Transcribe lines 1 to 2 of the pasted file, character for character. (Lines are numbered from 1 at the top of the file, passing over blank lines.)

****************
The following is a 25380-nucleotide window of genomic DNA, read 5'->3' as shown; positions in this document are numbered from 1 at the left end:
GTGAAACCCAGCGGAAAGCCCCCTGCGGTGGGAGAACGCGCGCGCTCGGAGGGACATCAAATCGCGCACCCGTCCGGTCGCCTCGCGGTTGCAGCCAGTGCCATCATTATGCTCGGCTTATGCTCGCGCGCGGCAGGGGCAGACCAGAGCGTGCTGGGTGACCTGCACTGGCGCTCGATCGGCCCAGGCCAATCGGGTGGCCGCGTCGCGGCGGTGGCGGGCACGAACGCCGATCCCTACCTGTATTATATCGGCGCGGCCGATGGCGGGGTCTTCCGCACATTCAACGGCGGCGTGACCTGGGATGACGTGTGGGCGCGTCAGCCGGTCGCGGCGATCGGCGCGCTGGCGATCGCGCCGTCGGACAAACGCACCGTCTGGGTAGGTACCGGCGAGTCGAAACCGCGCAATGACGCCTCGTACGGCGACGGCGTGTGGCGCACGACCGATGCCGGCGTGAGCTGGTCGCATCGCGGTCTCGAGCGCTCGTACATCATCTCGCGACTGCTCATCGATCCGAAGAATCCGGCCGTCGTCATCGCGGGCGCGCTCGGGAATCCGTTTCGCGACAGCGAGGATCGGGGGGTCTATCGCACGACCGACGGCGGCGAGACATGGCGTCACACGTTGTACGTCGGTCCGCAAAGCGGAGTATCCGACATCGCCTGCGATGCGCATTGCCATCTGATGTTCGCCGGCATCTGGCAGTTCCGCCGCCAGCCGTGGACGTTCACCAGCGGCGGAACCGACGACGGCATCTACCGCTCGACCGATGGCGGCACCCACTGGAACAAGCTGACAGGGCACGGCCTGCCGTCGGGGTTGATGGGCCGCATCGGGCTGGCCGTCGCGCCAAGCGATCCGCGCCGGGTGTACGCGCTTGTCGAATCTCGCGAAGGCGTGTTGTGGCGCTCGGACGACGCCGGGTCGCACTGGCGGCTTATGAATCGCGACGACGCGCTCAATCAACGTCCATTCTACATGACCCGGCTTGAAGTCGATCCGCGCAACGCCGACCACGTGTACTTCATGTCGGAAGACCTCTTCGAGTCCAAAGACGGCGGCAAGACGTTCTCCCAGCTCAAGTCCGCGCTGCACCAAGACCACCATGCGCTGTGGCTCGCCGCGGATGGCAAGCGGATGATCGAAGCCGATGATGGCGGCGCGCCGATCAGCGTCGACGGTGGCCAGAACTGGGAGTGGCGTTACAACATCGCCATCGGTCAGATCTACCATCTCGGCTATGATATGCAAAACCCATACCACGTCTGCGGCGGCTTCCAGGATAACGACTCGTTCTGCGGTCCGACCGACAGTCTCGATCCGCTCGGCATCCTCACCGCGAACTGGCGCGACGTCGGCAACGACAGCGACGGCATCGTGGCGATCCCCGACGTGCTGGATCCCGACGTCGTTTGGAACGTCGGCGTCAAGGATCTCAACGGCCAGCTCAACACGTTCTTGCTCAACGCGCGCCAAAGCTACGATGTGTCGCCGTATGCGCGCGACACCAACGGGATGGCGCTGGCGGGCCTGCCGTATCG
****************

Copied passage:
The following is a 25380-nucleotide window of genomic DNA, read 5'->3' as shown; positions in this document are numbered from 1 at the left end:
GTGAAACCCAGCGGAAAGCCCCCTGCGGTGGGAGAACGCGCGCGCTCGGAGGGACATCAAATCGCGCACCCGTCCGGTCGCCTCGCGGTTGCAGCCAGTGCCATCATTATGCTCGGCTTATGCTCGCGCGCGGCAGGGGCAGACCAGAGCGTGCTGGGTGACCTGCACTGGCGCTCGATCGGCCCAGGCCAATCGGGTGGCCGCGTCGCGGCGGTGGCGGGCACGAACGCCGATCCCTACCTGTATTATATCGGCGCGGCCGATGGCGGGGTCTTCCGCACATTCAACGGCGGCGTGACCTGGGATGACGTGTGGGCGCGTCAGCCGGTCGCGGCGATCGGCGCGCTGGCGATCGCGCCGTCGGACAAACGCACCGTCTGGGTAGGTACCGGCGAGTCGAAACCGCGCAATGACGCCTCGTACGGCGACGGCGTGTGGCGCACGACCGATGCCGGCGTGAGCTGGTCGCATCGCGGTCTCGAGCGCTCGTACATCATCTCGCGACTGCTCATCGATCCGAAGAATCCGGCCGTCGTCATCGCGGGCGCGCTCGGGAATCCGTTTCGCGACAGCGAGGATCGGGGGGTCTATCGCACGACCGACGGCGGCGAGACATGGCGTCACACGTTGTACGTCGGTCCGCAAAGCGGAGTATCCGACATCGCCTGCGATGCGCATTGCCATCTGATGTTCGCCGGCATCTGGCAGTTCCGCCGCCAGCCGTGGACGTTCACCAGCGGCGGAACCGACGACGGCATCTACCGCTCGACCGATGGCGGCACCCACTGGAACAAGCTGACAGGGCACGGCCTGCCGTCGGGGTTGATGGGCCGCATCGGGCTGGCCGTCGCGCCAAGCGATCCGCGCCGGGTGTACGCGCTTGTCGAATCTCGCGAAGGCGTGTTGTGGCGCTCGGACGACGCCGGGTCGCACTGGCGGCTTATGAATCGCGACGACGCGCTCAATCAACGTCCATTCTACATGACCCGGCTTGAAGTCGATCCGCGCAACGCCGACCACGTGTACTTCATGTCGGAAGACCTCTTCGAGTCCAAAGACGGCGGCAAGACGTTCTCCCAGCTCAAGTCCGCGCTGCACCAAGACCACCATGCGCTGTGGCTCGCCGCGGATGGCAAGCGGATGATCGAAGCCGATGATGGCGGCGCGCCGATCAGCGTCGACGGTGGCCAGAACTGGGAGTGGCGTTACAACATCGCCATCGGTCAGATCTACCATCTCGGCTATGATATGCAAAACCCATACCACGTCTGCGGCGGCTTCCAGGATAACGACTCGTTCTGCGGTCCGACCGACAGTCTCGATCCGCTCGGCATCCTCACCGCGAACTGGCGCGACGTCGGCAACGACAGCGACGGCATCGTGGCGATCCCCGACGTGCTGGATCCCGACGTCGTTTGGAACGTCGGCGTCAAGGATCTCAACGGCCAGCTCAACACGTTCTTGCTCAACGCGCGCCAAAGCTACGATGTGTCGCCGTATGCGCGCGACACCAACGGGATGGCGCTGGCGGGCCTGCCGTATCG